Filmography[change | change source]
- 1993 The Armenian Kingdom of Kilikia Footage includes the President of France - Francois Mitterand, The President of Armenia - Levon Ter-Petrosyan. Director Levon Mkrtchyan
- 1987: Gyumri (Leninakan), (narration by Azat Gasparyan)
- 1989: Charles Aznavour Armenia 1989 https://www.youtube.com/watch?v=tHEd5L1i6gg
- 2002: The Manuscript of Indepedence, Մատյան Անկախության - (Levon Ter-Petrossian, Robert Kocharyan,Serj Sargsyan) https://www.youtube.com/watch?v=EERMf2jdMlc
Related pages[change | change source]
References[change | change source]
- "The Constitution of the Republic of Armenia (with amendments)". Constitutional Court of the Republic of Armenia. 5 July 1995. Retrieved 14 October 2012.
- Campbell, George L.; King, Gareth (2013). Compendium of the World's Languages (3rd ed.). New York: Routledge. p. 115. ISBN 9781136258466.
...Eastern Armenian is the written and spoken language of the Republic of Armenia.
- Dalby, Andrew (1998). Dictionary of Languages: The Definitive Reference to More Than 400 Languages. New York: Columbia University Press. p. 36. ISBN 9780231115681.
...Eastern Armenian of the Present Republic of Armenia...
- Asatryan, Garnik; Arakelova, Victoria (Yerevan 2002). The Ethnic Minorities in Armenia. Part of the OSCE.
- "The President of the Republic of Armenia". Retrieved 30 October 2016.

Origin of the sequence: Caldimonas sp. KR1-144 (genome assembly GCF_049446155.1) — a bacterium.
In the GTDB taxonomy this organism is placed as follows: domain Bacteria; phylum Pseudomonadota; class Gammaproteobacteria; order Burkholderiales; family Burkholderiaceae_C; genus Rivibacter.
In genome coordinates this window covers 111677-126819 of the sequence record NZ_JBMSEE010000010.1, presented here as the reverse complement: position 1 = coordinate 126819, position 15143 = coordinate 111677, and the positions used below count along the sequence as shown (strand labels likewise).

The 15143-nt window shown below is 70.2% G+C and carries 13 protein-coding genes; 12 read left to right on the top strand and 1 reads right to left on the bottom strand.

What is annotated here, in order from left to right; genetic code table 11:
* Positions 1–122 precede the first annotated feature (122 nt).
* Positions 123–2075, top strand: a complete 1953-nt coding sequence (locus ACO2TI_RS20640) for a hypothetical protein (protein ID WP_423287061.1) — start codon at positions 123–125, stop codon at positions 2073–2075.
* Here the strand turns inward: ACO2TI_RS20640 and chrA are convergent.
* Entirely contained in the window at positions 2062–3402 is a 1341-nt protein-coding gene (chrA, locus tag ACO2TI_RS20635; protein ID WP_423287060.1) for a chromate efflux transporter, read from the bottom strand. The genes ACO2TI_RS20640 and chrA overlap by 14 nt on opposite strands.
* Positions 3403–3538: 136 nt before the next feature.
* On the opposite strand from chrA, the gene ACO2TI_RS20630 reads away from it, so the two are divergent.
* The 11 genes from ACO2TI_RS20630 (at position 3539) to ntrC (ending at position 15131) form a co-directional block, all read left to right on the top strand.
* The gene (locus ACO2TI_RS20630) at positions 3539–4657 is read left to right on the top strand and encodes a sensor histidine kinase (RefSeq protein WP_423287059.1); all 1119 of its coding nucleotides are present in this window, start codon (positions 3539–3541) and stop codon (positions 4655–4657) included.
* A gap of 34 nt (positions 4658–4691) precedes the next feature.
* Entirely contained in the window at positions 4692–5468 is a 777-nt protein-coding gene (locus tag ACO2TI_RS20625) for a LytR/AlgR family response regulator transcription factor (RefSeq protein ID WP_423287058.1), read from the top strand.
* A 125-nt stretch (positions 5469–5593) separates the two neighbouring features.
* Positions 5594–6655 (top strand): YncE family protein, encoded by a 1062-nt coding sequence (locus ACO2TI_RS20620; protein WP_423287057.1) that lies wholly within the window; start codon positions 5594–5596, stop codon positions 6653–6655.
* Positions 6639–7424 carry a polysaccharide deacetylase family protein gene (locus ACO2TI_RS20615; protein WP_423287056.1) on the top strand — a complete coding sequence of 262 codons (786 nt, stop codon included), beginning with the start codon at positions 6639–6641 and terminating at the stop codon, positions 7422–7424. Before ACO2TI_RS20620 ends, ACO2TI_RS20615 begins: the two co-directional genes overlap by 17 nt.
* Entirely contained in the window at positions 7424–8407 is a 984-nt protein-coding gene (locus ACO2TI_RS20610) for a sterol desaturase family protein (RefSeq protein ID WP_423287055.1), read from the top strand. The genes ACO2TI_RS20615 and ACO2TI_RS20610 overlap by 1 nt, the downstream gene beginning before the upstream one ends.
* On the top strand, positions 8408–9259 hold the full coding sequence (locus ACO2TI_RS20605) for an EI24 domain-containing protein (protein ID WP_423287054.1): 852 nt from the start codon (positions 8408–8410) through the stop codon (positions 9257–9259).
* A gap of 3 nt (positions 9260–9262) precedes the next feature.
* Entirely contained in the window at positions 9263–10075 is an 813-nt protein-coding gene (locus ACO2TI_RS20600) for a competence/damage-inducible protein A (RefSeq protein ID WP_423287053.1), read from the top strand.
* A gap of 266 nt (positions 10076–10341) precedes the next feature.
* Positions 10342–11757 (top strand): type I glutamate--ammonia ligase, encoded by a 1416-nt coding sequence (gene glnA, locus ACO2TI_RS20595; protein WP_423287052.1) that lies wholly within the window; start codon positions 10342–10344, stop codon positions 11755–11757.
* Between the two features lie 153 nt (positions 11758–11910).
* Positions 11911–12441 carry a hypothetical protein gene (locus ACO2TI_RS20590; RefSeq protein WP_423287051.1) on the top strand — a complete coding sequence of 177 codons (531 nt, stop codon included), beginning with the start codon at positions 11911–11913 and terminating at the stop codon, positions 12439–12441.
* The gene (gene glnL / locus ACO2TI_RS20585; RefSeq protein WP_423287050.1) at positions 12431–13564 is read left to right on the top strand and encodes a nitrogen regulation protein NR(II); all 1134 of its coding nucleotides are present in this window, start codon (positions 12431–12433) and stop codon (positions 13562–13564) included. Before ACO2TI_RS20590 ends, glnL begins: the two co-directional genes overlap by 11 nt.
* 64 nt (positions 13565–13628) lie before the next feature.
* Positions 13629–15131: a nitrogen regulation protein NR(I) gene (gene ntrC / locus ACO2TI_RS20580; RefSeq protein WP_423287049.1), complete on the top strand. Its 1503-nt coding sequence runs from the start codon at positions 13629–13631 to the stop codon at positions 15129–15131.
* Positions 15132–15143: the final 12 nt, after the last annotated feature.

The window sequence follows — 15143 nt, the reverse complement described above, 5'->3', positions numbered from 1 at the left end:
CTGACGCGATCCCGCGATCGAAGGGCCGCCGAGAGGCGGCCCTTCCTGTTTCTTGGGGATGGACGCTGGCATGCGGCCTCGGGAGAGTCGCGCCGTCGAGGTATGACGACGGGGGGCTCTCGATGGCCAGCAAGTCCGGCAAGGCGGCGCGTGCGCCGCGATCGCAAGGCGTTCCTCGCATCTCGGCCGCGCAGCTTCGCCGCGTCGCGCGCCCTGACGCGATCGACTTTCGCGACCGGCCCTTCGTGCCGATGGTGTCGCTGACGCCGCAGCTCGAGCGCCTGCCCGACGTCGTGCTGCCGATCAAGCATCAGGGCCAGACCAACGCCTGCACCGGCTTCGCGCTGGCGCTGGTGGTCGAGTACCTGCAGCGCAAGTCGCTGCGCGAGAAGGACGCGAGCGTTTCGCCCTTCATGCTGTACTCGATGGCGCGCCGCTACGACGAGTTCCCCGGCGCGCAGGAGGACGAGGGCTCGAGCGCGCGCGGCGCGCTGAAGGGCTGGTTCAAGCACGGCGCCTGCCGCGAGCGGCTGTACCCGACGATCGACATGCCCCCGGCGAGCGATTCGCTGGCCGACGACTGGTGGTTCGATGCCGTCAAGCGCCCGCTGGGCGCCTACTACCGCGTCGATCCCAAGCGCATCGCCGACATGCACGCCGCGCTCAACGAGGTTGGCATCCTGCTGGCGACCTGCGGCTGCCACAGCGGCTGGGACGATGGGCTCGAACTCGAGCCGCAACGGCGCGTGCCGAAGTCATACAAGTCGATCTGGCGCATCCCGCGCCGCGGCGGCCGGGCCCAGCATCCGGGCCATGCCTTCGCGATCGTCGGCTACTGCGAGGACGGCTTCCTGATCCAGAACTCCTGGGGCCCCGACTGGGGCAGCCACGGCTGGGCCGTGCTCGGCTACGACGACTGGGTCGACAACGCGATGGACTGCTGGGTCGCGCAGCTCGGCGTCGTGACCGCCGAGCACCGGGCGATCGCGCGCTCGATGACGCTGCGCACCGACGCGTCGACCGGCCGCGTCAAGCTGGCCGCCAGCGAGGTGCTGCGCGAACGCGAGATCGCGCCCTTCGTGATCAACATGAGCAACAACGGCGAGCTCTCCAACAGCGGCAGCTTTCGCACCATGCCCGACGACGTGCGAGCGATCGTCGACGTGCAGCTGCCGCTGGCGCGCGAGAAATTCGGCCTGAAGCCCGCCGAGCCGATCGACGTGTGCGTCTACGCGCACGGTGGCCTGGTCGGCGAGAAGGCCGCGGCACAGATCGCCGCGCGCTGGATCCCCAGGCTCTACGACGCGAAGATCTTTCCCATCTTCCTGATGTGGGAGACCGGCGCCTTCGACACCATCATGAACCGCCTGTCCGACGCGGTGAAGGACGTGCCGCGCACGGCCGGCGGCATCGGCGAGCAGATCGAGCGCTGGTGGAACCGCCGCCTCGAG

- Lang, David Marshall. Armenia: Cradle of Civilization. London: Allen and Unwin, 1970, p. 114. ISBN 0-04-956007-7.
- Redgate, Anna Elizabeth. The Armenians. Cornwall: Blackwell, 1998, pp. 16–19, 23, 25, 26 (map), 30–32, 38, 43 ISBN 0-631-22037-2.
- Redgate, A. E. (2000). The Armenians (Reprint ed.). Oxford: Blackwell. p. 5. ISBN 0631220372.
However, the most easily identifiable ancestors of the later Armenian nation are the Urartians.
- de Laet, Sigfried J.; Herrmann, Joachim, eds. (1996). History of Humanity: From the seventh century B.C. to the seventh century A.D (1st ed.). London: Routledge. p. 128. ISBN 9789231028120.
The ruler of the part known as Greater Armenia, Artaxias (Artashes), the founder of a new dynasty, managed to unite the country...
- Encyclopedia Americana: Ankara to Azusa. Scholastic Library Publishing. 2005. p. 393.
It was named for Artaxias, a general of Antiochus the Great, who founded the kingdom of Armenia about 190 B.C.
- "The World Fact Book – Armenia". Central Intelligence Agency. Archived from the original on 19 July 2010. Retrieved 2010-07-17.
- "Statistical Service of Armenia" (PDF). Armstat. Retrieved 20 February 2014.
- "News.am". World Economic Outlook Database, October 2009. IMF. Retrieved 1 January 2011.
- "Armenia". International Monetary Fund. Retrieved 2013-07-19.
- "Distribution of family income – Gini index". The World Factbook. CIA. Retrieved 2009-09-01.
- "Human Development Report 2013". United Nations. 2013. Retrieved 21 May 2013.
- Dum-Tragut, Jasmine (2009). Armenian: Modern Eastern Armenian. Amsterdam: John Benjamins Publishing. p. 12. ISBN 9789027238146.
The orthography used in Armenia nowadays goes back to the Soviet orthography reform of 1922 and its revision of 1940.
Other websites[change | change source]
- History of Armenia
- Armenia.org - Complete history of Armenia, covering 800B.C. to 2004
- PanARMENIAN.Net - Daily Armenian News
- ArmeniaNow.com - Weekly articles and reports
- Hetq.am - Weekly articles and reports
- Haias.net - All about Armenia
|Wikimedia Commons has media related to Armenia.|